UPEI, developer sign MOU to operate real estate institute

Yesterday the University of Prince Edward Island and Homburg Group, a real estate development firm, signed a 5-year MOU to bring university accredited real estate education to the province. PEI's advanced education minister says the partnership will preserve UPEI's status as the province's only university while allowing for university education in real estate. Last fall, the PEI government announced it was planning to introduce legislation to allow for new degree-granting arrangements in the province. UPEI president Wade MacLauchlan spoke out against the idea, arguing that it would undermine the university's reputation. The province later withdrew the proposed legislation. Charlottetown Guardian | CBC

$45-million Active Living Centre "to be amazing" for uManitoba

100,000 square feet of gleaming fitness facilities will transform the entryway to the heart of the University of Manitoba's campus, says president David Barnard, who is thrilled at the prospect of a $45-million fitness centre that comes with $22 million in government funding in return for the university's giving land for the new football stadium project. The Active Living Centre, whose name is a working title, will feature a student agora, multi-purpose rooms, a 200-metre track, and a 12-metre climbing wall. "It's going to be amazing for the university," says uManitoba's director of recreation services. The centre, which could open by late 2013, is expected to be the largest fitness facility in Manitoba. Winnipeg Free Press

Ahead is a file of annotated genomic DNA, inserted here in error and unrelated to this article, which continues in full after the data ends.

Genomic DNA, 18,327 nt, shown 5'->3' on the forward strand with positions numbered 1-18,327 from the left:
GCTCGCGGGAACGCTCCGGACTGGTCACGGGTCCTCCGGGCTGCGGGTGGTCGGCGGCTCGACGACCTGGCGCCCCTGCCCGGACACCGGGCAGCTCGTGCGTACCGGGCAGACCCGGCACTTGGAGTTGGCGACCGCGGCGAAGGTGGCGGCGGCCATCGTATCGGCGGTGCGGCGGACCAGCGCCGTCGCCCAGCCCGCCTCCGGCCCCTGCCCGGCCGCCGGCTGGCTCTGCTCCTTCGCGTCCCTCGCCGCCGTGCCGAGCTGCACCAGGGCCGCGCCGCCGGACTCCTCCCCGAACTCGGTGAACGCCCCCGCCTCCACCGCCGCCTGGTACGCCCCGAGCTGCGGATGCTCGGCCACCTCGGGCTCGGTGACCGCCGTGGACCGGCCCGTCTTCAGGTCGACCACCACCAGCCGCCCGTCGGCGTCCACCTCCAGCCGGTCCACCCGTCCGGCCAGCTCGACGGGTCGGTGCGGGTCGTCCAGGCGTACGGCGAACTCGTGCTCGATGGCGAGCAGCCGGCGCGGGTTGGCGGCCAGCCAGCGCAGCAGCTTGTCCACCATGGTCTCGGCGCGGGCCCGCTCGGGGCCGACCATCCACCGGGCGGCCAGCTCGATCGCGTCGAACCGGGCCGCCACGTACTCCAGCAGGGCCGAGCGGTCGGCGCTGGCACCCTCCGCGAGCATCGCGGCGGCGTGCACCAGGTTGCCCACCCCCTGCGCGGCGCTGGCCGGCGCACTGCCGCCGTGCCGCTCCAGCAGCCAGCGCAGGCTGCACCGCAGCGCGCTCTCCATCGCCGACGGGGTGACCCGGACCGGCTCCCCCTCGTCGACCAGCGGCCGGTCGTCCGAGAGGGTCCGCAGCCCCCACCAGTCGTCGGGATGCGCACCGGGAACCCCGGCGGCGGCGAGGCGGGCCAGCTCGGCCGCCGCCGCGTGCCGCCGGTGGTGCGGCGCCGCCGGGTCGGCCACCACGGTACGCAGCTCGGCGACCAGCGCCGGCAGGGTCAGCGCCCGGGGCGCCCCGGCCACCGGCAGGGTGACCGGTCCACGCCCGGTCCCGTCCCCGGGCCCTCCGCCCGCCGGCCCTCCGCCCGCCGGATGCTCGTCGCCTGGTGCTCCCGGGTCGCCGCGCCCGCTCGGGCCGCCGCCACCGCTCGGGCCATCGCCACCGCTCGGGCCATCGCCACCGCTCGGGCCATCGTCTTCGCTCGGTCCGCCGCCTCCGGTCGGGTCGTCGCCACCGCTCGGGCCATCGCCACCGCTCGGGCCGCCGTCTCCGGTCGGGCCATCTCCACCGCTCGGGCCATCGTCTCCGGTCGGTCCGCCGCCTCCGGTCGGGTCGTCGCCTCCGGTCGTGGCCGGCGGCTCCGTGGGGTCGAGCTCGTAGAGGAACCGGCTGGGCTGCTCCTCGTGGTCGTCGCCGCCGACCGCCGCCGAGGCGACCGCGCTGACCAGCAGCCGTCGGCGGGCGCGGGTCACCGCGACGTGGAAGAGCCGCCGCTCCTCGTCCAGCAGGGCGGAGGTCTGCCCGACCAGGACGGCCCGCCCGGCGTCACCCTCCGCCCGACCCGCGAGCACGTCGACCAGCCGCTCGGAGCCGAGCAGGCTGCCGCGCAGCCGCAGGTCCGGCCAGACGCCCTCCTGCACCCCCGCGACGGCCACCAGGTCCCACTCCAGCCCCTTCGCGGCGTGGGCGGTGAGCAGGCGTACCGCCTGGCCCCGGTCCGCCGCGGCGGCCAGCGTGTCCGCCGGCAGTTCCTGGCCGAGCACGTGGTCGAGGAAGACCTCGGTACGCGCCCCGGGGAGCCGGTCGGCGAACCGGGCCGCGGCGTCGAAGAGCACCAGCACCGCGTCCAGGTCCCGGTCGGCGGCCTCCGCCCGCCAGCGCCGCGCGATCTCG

Enrolment rises at MUN Grenfell campus

Memorial University's Grenfell campus has experienced slight increases in enrolments this school year. The fall 2010 term saw enrolments grow to 1,244, up from 1,226 in fall 2009, and the winter term has brought an additional 48 students over the same time last year. In terms of individual course registrations, students at the Corner Brook-based campus are taking more courses this term, an increase of 5.4%. Grenfell's manager of student recruitment is confident that new marketing and recruitment initiatives at the campus will help sustain the positive enrolment trend. In addition of ongoing recruitment efforts across Canada, the recruitment office is introducing new incentives focusing on potential students in Nova Scotia. On the international scale, Grenfell is targeting markets in Belize, Bermuda, Tanzania, the UK, and Zimbabwe. Grenfell News Release

StatsCan paper explores determinants of educational attainment among second-generation Canadians, Americans